Another interesting feature which can be taken notice of is that on a representation filed by the respondent the appellants agreed to release 25% of the property in favour of the respondent on production of proof of his having succeeded to the property of his father. It shows that the appellants accepted that the property could be released in favour of the respondent provided he had succeeded to it after the death of enemy subject. It further shows that the property could be released in favour of an Indian citizen provided he had succeeded to the estate. It further shows that the title of the enemy property does not vest in the custodian and it had vested in the custodian for the purposes of management, control and possession of the properties only.
In the High Court the Union of India had taken certain points such as delay in filing the writ petition; that properties had been retained by the Government of India as a matter of policy and that the writ petition was barred by the principle of res judicata and the principles analogous thereto were not pressed before us. Apart from the submission noted and dealt with by us no other point was raised.
On 4.9.2001 the High Court directed the appellants to place on record copy of note put up for release of property of the respondent’s father and the decision taken thereon by the Cabinet. The respondents refused to place a copy of the note of the Cabinet claiming privilege in regard to the said document as in their opinion the public interest required that the same should not be disclosed. This shows the mala fide intentions of appellants to retain the possession of huge properties without any authority of law.
To be just and act in a just manner is writ large in our Constitution and the laws. The Legislature is to act in a just manner by enacting just laws within the frame work of the Constitution. The executive is enjoined with a duty to act or apply the laws in a just manner and if an individual or institution is dissatisfied with the State action in enacting the laws or their implementation he can approach the court seeking redressal of his grievances.
Unfortunately a dangerous attitude resulting in doing institution damage is developing, that the justice is required to be done only by the Courts.
This attitude is betrayal of Constitution as well as laws. Every and any authority working under the statute has to discharge its duties in a just manner otherwise people will lose faith in the governance.
The case in hand is a typical example of such an attitude. It is admitted by the counsel for the appellants that under the Enemy Property Act the title of the property of an enemy does not vest in the Custodian. The custodian takes over the enemy property only for the purpose of possession, control and management. An Indian citizen is excluded from the definition of an ‘enemy’ or ‘enemy subject’ under Section 2(b). Respondent was declared to be the heir and successor of late Raja of Mahmudabad. On being so declared the property which came to vest in the respondent who is a citizen of India ceased to be an enemy property.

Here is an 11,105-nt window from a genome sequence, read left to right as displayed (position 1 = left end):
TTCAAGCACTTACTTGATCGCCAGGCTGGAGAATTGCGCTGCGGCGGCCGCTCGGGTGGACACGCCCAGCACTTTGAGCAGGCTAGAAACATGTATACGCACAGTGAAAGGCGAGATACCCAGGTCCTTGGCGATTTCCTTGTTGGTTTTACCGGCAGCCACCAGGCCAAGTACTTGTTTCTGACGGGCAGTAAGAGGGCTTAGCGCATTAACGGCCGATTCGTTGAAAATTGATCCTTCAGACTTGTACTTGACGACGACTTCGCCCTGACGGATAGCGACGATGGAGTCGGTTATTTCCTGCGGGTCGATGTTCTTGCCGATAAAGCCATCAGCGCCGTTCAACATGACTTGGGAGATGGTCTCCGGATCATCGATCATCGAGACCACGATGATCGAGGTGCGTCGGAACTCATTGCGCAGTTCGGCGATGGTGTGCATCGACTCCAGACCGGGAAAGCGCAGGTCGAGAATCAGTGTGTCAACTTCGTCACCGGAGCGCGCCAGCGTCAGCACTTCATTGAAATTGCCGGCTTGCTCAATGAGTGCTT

On a representation filed by the respondent, the appellants recognized this fact and agreed to release 25% of the property although he was entitled to the whole of the property. No reasons were given for doing so. Still worse the appellants did not even release 25% of the property. Again no reasons are forthcoming for doing so. When asked by the Court to produce the cabinet note put up before the cabinet in this regard, the appellants refused to do so and claimed it to be a privileged document. When admittedly the title of the property did not come to vest in the custodian then as soon as the title in the property came to vest in an Indian citizen the property ceased to be an ‘enemy property’. The authorities were duty bound to release the property in favour of the true owner (respondent). Instead of doing it the Union of India forced the respondent to knock at the doors of the Court.
The authorities have deprived the respondent of the possession and enjoyment of the properties for the last 32 years without any justification. The reasons for doing so as we understand is that buildings are being occupied by the Deputy Commissioner, Superintendent of Police and other district officers for their residences as well as for their offices, which they did not want to give up. This is highly objectionable and unjust. It needs to be deprecated.
In the light of what we have stated, we do not find any merit in this appeal and the same is dismissed.
The High Court had refused to grant the mesne profits to the respondents, against the aforesaid finding no appeal has been filed by the respondent.
Since no appeal has been filed, the appellants are not entitled to the mesne profits till the passing of the interim orders of status quo by this Court on 5.4.2002. The respondent would be entitled to the actual mesne profits by filing a suit, if so advised, for this period. However whatever moneys have been collected by the appellants by way of rent or lease etc. after 5.4.2002 till the handing over of the possession of these properties to the respondents be deposited/disbursed to the respondent within 8 weeks.
The appellants are directed to get the buildings (residence or offices) vacated from such officers and handover the possession to the respondent within eight weeks. Similarly, appellants are directed to handover the possession of other properties as well. The officers who are in occupation of the buildings for their residences or for their offices are also directed to immediately vacate and handover the buildings or the properties to the Custodian to enable him to handover the possession to the respondent in terms of the directions given. Failure to comply with the directions to handover the possession within 8 weeks will constitute disobedience of this order and the appellants would be in contempt of this order. Respondent would be at liberty to move an application in this Court if the above directions are not complied with for taking appropriate action against the appellants or their agents. Since the appellants have retained the possession of the properties illegally and in a high handed manner for 32 years, the appeal is dismissed with costs which are assessed at Rs. 5 Lacs.